Anyway, I just went through several techniques of examining a mysterious.dmp, and thought I'd share the experience. Much of it would apply to delving into any mixed binary/ascii file.
- The worst way: more mysterious.dmp
gave me frightening glyphs and angry beeps (xset b off to stop those), like R2-D2 invoking dread Cthulhu. Worse, my session would henceforth speak to me only in proto-Sumerian. I could kill the terminal window and open a new one, of course, but I still spent several hours plastering smooth curves over all the office's sharp corners, just to be safe.
- Not quite so bad: less mysterious.dmp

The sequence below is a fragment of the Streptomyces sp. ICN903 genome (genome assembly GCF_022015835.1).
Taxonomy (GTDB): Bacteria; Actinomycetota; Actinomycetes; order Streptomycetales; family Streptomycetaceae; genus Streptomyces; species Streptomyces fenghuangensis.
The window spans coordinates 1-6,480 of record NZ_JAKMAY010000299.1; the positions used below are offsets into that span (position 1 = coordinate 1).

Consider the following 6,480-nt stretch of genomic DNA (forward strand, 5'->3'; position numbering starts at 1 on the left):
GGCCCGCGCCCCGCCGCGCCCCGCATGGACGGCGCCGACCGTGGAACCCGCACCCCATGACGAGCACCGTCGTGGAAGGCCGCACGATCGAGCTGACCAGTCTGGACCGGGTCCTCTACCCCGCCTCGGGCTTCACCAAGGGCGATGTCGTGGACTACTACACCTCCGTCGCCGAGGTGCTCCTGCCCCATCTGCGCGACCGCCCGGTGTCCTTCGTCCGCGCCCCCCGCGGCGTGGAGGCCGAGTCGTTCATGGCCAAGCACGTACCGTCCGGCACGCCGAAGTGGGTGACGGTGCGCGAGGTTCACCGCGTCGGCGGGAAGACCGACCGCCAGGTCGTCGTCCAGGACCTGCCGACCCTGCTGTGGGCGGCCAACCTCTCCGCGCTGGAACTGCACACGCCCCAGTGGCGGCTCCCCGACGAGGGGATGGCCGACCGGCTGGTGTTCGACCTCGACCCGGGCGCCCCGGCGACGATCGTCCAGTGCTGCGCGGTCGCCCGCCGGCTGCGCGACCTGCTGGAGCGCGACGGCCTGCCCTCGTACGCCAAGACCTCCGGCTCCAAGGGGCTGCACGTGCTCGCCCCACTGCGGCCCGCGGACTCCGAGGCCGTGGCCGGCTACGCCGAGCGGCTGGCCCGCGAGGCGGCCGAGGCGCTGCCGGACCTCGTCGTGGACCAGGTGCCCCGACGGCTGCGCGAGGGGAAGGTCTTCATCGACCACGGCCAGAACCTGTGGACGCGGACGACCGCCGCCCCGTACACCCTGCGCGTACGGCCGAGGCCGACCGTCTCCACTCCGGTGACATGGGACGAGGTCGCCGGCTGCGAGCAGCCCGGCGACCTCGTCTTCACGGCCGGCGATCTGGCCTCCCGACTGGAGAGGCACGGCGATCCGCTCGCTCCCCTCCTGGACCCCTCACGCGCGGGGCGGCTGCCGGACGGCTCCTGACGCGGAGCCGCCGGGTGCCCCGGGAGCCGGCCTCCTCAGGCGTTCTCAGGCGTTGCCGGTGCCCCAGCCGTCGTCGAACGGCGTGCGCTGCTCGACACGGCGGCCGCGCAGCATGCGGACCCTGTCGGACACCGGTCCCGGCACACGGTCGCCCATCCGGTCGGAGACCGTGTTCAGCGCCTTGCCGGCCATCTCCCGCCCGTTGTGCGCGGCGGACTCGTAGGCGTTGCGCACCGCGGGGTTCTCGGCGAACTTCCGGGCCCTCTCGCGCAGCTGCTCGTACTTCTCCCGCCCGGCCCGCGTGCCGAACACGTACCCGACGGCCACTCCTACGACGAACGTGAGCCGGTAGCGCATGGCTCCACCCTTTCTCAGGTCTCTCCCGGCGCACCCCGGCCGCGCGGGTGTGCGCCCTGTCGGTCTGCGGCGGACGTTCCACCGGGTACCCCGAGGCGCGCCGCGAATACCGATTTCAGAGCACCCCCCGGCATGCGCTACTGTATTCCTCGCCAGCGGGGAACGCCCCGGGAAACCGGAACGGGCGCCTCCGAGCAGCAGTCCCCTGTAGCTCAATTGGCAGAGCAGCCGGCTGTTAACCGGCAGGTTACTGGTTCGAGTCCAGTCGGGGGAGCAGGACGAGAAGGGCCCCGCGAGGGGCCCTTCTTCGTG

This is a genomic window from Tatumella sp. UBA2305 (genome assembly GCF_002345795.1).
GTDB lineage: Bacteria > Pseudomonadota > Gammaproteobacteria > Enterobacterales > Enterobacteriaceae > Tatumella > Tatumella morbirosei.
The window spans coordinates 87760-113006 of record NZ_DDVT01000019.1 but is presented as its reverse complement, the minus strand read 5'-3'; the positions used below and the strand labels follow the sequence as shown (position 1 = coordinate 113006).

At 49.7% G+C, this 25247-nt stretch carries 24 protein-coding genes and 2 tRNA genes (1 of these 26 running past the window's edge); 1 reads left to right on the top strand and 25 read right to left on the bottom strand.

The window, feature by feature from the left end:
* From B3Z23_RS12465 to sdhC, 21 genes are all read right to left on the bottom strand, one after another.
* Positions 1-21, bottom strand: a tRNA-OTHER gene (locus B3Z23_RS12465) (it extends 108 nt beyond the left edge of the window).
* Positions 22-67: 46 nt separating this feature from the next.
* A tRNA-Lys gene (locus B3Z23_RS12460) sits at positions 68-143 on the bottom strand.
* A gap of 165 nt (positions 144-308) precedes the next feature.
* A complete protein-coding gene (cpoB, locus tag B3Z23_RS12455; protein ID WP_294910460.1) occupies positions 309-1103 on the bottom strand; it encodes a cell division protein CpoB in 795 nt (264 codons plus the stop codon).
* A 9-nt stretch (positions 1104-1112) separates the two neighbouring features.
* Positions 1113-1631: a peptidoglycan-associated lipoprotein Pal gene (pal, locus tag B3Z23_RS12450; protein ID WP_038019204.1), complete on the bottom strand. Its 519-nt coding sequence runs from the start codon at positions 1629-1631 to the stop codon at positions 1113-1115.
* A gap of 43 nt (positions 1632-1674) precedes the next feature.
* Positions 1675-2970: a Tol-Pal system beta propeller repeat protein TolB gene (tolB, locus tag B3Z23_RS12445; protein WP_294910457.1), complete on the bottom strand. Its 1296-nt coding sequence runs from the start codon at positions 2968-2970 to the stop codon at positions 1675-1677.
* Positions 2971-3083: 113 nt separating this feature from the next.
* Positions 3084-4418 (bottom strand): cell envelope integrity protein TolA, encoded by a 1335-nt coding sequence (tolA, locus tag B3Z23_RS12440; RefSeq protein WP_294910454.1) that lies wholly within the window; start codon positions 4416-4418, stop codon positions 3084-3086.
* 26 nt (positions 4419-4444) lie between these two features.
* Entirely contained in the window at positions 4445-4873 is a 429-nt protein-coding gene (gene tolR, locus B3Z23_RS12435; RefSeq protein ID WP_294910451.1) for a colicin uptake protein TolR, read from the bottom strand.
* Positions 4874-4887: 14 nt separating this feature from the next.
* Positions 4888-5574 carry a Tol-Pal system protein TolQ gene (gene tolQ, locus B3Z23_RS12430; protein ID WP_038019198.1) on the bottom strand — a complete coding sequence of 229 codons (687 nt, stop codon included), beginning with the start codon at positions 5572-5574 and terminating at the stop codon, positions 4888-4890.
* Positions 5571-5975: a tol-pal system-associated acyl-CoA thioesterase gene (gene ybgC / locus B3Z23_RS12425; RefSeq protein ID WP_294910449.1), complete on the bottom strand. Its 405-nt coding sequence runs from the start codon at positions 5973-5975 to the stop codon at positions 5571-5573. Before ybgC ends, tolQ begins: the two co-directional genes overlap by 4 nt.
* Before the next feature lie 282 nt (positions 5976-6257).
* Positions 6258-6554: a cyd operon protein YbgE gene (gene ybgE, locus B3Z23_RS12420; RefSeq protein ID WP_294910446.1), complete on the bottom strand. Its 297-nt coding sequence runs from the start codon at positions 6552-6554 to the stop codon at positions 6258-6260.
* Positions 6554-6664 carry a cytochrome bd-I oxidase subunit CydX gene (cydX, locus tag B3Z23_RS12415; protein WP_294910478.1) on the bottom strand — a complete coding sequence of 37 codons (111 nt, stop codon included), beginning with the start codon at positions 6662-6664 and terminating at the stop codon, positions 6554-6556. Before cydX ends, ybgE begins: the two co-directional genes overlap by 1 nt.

let me look at the file, making harmless marks of the binary characters, and didn't mangle my session's character set. Yay! I do need to make a habit of using less instead of more.
- Still pretty painful: grep -a "what I'm looking for" mysterious.dmp
The -a flag makes grep look into a file even though it's binary. It has no proper idea of where lines end in a binary file, though, so your hits can be really long. I had better luck grepping the files that resulted from the operations below.
- Good: imp me@mydb show=Y file=mysterious.dmp full=y log=mysterious_contents.txt
This gives you a clean-looking file (well, except for all the gratuitous quotation marks). It's also the only technique I know that you can use on Windows (without Cygwin). You don't get data contents, though, just DDL.
- Best: strings mysterious.dmp > mysterious_contents.txt
This GNU strings utility is really great! You get the ASCII, the whole ASCII, and nothing but the ASCII, quick and clean.